Scotland’s national tree

Symbols matter, from our favourite football team’s colours, to the flags of our nations. They help us identify with each other and can unite us in a common cause. That’s why the news that the thistle, the saltire cross, and the unicorn – which is Scotland’s national animal apparently – are to be joined by the Scots pine, Pinus sylvestris, when it is designated as Scotland’s National Tree in the coming months.

Joan McAlpine MSP, plants a Scots Pine with the Trust at the launch of the campaign to make it our national treeMcCredie

Joan McAlpine MSP, plants a Scots pine with the Trust at the launch of the national tree campaign
Image: McCredie

2013 was our Year of Natural Scotland, and there could be no better legacy from a year focussing on the wonderful landscape and biodiversity of Scotland than a permanent national symbol of the value that is placed on our natural heritage, and trees in particular, here in Scotland.

Not only that, but it’s a great example of people power. The whole issue was initiated by a member of the public, Alex Hamilton from Glasgow, who submitted a public petition back in November 2012 requesting the Government consider proclaiming the Scots pine as the National Tree of Scotland. This was not the first time that something like this had been tried, previously the RSPB and The Scotsman newspaper had teamed up to try and have the Golden Eagle designated as Scotland’s National Bird, but since there is no formal mechanism in place to declare a “national anything” they rather stumped the Government officials who were not sure what to do and even took advice from the fantastically titled heraldic arbiter, the Lord Lyon, King of Arms. In the end their campaign was pitched into the long grass and rather lost its momentum.

However, they clearly “loosened the jar lid” for us. After Alex Hamilton submitted his petition, Woodland Trust Scotland ran a public poll to determine what species of tree would be the popular choice. The result resoundingly backed Alex’s first impression, with two thirds of respondents choosing Scots pine, and rowan the only near, but still distant, runner up with 20% of the vote.

On the back of a Member’s Debate on the subject in the Scottish Parliament, initiated by Joan McAlpine MSP – now our species champion for Scots pine at Holyrood, speaking up for its interests in terms of tree health and any other issues which might come up – the Scottish Environment Minister committed to run an official government consultation. This mirrored our own Woodland Trust one with two questions:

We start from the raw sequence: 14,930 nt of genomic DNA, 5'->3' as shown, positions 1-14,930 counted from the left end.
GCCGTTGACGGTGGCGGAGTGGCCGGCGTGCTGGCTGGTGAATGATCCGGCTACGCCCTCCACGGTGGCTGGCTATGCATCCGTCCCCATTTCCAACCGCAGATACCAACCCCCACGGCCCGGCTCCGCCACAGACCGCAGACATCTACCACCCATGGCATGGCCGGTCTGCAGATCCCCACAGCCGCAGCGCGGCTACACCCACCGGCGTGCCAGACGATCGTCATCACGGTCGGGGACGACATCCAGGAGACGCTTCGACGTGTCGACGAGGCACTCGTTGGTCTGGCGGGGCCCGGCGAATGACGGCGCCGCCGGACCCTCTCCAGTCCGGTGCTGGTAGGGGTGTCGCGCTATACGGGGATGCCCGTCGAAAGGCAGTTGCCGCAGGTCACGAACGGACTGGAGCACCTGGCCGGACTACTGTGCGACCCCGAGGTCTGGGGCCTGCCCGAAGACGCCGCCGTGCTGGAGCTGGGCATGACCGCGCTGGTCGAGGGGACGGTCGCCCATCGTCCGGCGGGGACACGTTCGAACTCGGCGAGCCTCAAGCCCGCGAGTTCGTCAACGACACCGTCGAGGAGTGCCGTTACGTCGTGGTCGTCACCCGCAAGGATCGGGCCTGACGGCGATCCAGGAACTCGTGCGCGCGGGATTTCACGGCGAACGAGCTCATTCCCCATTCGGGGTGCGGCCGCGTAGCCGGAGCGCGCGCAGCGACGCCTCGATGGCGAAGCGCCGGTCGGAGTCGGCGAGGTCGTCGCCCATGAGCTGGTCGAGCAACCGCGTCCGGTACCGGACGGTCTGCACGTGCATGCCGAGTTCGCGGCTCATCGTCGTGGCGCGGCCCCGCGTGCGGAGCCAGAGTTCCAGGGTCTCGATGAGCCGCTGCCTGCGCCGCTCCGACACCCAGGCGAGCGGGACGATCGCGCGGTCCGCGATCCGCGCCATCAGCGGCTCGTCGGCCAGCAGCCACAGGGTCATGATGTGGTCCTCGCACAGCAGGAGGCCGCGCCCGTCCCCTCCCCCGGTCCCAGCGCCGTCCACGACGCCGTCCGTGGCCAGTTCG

1. Should we have a National Tree?

2. If so, then what species would be the best choice?

That consultation ran over the end of 2013 and you may remember the guest blogs we hosted on Woodland Matters from supporters of a variety of different species, from rowan to Arran whitebeam.

The consultation results have now just been announced and 95% of the 4,500 respondents agreed that there should be a National Tree, again with over 50% saying that they thought Scots pine was the best choice.

The clue to its choice as Scotland’s tree is in the name, Scots pine, but much has been made of its international presence and recognition, a fine symbol for an outward looking nation. It is also not just the sort of native tree found in ancient and semi-natural woodland that we love at the Woodland Trust. It is a valuable commercial timber tree, which means it unites both sides of the forestry world.

As an added bonus, the Environment Minister, Paul Wheelhouse MSP has announced that there will be in future a National Tree Day, or even a National Tree Week, and he has requested that Forestry Commission Scotland set up a new grant for the promotion of Scots pine. I think we all look forward to seeing what sort of creative and innovative new projects that will inspire.

Charles Dundas, Public Affairs Manager (Scotland)


About Kay Haw

Assistant Conservation Adviser, Woodland Trust. Nature is my passion, especially woods and trees which are just amazing elements of life. One day (soon) I hope we humans learn to work in harmony with Mother Earth.
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1 Response to Scotland’s national tree

  1. matt derrington says:

    Nice one, chaps! A country valuing its trees. Whatever next!

    Perhaps there is now a real possibility that world class wonder The Caledonian Forest will make its return.

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